Should the rumoured Mac version of Steam come to fruition, it may help foster awareness that there are great games getting Mac releases, but only if developers and/or publishers sign on. It could, instead, hammer home the poor state of gaming on the Mac compared to the PC, which isn't exactly making headlines for positive reasons (see DRM, piracy, declining sales, and several other problems, most of which are attached to the Games For Windows Live debacle). Regardless of how it plays out, though, Steam on the Mac would be a great step in improving public awareness and availability of Mac games. Just seeing a label such as "also on Mac" on a game listed on a service as well-known as Steam could significantly boost awareness, if not sales. It won't make much of a difference, though, if the Mac market continues to be ignored by the people making games.
There was once a time when the Mac was at the forefront of games design and technology. While it lacked the installed-base or developer support to lead the market in sales, there was scarcely a genre that wasn't represented by some unique and interesting game on the Mac. And some genres were even being created on this so-called "computer for the rest of us." The point-and-click interface that swept through the adventure genre in the 1990s originated on the Mac. One of the first ever polygonal first-person-perspective games — The Colony — was made on a Mac. CD-ROM killer-app and adventure genre-killer Myst began its life on the Mac. And so did meta-puzzle game The Fool's Errand.
Those days were short-lived, though. The Mac never took off as a gaming platform, so few used it for development (although Steve Jobs' spin-off NeXT computer was favoured by some developers, including John Carmack of id Software). That may one day change, if developers can put up with Apple's apparent disinterest. Given the improvements in middle-ware and cross-platform development tools and engines like Unity, Torque, Unreal, and the upcoming id Tech 5, this will hopefully become easier in the next few years. At the grass-roots level, at least, it already is, especially with iPhone and iPad development tied to the Mac platform — so developers double- or triple-dipping in iPhone, console, and PC/Mac would be well-advised to do the bulk of their game-making on the Mac.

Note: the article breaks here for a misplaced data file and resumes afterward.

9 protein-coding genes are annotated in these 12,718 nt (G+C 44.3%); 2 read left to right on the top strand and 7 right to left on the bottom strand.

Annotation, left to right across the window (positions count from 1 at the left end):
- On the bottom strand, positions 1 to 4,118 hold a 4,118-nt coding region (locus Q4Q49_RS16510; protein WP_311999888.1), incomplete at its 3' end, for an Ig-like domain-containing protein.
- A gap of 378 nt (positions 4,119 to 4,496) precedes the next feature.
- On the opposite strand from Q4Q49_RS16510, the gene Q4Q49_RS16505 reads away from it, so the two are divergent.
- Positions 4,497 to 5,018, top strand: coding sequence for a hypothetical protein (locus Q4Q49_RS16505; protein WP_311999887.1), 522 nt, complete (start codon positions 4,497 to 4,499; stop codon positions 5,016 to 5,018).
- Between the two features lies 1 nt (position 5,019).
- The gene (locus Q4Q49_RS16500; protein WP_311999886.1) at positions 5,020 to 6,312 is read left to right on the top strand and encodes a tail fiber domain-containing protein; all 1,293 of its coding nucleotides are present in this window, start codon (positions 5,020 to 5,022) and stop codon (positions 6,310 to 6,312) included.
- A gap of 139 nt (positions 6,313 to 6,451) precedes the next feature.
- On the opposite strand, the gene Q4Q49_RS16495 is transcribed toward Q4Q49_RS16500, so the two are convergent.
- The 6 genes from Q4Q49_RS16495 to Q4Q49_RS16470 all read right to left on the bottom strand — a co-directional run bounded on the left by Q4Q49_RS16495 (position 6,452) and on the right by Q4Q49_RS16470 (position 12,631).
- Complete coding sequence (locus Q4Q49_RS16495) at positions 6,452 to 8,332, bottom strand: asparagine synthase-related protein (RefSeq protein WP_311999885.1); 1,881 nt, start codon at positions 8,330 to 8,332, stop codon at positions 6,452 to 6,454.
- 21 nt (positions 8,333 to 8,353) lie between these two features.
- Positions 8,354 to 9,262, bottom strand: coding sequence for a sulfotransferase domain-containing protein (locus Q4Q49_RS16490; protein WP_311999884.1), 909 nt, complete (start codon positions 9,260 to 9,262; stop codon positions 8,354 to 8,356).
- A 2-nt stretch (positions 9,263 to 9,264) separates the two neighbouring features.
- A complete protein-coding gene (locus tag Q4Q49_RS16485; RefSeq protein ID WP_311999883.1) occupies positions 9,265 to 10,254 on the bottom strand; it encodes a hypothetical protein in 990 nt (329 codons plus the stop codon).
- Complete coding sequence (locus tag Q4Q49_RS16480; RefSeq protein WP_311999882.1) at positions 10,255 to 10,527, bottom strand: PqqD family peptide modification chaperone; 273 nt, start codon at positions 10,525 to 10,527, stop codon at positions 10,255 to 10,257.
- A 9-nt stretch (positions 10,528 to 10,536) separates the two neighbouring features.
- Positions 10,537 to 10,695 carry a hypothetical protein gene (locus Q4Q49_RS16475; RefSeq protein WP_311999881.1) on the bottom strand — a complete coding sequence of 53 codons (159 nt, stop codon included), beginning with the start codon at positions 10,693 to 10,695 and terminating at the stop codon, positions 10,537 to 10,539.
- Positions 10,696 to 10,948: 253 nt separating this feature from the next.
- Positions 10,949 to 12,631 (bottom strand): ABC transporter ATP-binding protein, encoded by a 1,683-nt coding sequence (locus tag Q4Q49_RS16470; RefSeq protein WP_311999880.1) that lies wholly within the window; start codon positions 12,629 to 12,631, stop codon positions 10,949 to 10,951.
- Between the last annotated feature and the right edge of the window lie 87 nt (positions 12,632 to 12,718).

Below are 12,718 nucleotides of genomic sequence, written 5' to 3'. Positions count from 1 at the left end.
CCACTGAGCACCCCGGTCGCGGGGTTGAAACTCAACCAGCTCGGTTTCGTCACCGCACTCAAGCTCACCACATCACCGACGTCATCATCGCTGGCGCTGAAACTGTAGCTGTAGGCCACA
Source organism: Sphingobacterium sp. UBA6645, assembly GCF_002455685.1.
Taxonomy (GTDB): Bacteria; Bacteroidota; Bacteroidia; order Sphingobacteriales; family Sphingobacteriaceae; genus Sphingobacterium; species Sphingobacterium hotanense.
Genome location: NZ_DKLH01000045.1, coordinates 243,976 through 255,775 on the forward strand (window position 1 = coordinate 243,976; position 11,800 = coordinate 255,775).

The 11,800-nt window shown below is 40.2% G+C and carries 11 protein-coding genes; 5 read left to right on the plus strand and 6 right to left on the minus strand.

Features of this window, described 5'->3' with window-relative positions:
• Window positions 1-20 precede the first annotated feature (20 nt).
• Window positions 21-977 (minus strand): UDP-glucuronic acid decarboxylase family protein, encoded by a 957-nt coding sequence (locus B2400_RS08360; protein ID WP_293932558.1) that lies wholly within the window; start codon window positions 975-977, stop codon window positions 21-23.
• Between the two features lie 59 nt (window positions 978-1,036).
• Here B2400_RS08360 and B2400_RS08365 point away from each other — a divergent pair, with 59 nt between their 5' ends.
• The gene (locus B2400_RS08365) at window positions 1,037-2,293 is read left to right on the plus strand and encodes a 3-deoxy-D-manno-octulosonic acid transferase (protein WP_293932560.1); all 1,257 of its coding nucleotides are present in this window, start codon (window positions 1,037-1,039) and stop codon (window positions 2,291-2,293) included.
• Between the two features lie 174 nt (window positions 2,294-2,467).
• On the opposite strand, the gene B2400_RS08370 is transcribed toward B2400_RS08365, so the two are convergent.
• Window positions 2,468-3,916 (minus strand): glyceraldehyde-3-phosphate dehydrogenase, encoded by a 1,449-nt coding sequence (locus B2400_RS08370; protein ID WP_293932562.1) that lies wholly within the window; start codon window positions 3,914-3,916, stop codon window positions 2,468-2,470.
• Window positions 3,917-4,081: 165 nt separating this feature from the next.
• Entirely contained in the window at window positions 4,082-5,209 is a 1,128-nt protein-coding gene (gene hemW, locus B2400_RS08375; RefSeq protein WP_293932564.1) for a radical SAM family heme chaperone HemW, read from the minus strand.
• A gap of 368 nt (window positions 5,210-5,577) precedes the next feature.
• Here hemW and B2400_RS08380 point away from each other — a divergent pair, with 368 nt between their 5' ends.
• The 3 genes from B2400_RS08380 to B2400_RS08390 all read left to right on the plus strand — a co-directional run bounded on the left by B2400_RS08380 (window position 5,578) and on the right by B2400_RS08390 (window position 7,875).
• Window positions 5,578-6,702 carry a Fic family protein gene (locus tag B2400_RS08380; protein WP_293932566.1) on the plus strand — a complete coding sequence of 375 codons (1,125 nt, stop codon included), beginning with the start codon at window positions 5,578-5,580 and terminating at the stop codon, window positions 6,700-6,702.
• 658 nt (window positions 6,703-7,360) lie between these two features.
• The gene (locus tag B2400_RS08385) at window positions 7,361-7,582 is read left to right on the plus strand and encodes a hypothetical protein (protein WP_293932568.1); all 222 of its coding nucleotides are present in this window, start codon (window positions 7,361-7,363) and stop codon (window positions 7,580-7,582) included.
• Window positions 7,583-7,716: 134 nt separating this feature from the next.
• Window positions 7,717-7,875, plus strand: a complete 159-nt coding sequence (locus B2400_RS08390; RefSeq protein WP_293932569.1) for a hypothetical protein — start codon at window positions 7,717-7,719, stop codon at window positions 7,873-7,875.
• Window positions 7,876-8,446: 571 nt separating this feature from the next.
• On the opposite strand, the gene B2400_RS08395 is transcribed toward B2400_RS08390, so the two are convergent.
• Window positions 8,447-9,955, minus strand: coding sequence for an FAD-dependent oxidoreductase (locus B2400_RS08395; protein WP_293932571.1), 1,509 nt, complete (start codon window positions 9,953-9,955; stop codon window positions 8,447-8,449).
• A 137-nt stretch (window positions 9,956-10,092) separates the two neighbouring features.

It's the games that have a strong artistic message, or are like works of art in their own right, that are perhaps most likely to be developed primarily on and for the Mac in future. Afterall, the Mac is the de facto platform for creative professionals in many fields outside of the video game industry. It's been proven that the low installed-base is irrelevant for these types of games. They sell big numbers on the Mac; sometimes even beating the PC. And the Mac audience is the one that makes the most noise.
If a small indie game gets noticed by someone on the Mac side of games coverage, chances are that it will soon be mentioned on nearly every website that covers Mac games — even more mainstream outlets like MacWorld and news sites like Inside Mac Games. From there it gets noticed by sites that reach into other demographics, including IGN, 1UP, GameSpot, MTV, Kotaku, Ars Technica, and even The New York Times. By being available for the Mac, media coverage for indie games can increase by an order of magnitude. And the people making indie games are realising this. Expect to see more indie games appearing on the Mac in the next few years, perhaps with some even developed on a Mac.
But such games are unlikely to drive widespread adoption and prestige for gaming on the Mac, as a grass-roots movement would need to take on phenomenal proportions to make a meaningful difference. This comes down to the simple fact that current Mac market share is little more than 10% worldwide, even with the most flattering read of the data. Admittedly, that's still a big number of users, but how many people with at least a passing interest in buying games have even heard of indie games, let alone care they exist?
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Real gains in the state of gaming on the Mac require backing from the big players. It needs advertising campaigns from Apple, in cooperation with big publishers like EA, Activision-Blizzard, and Ubisoft. Day-and-date releases of major titles must be extended to the Mac. Likewise for a selection of important titles from more-niche genres like real-time-strategy and simulation.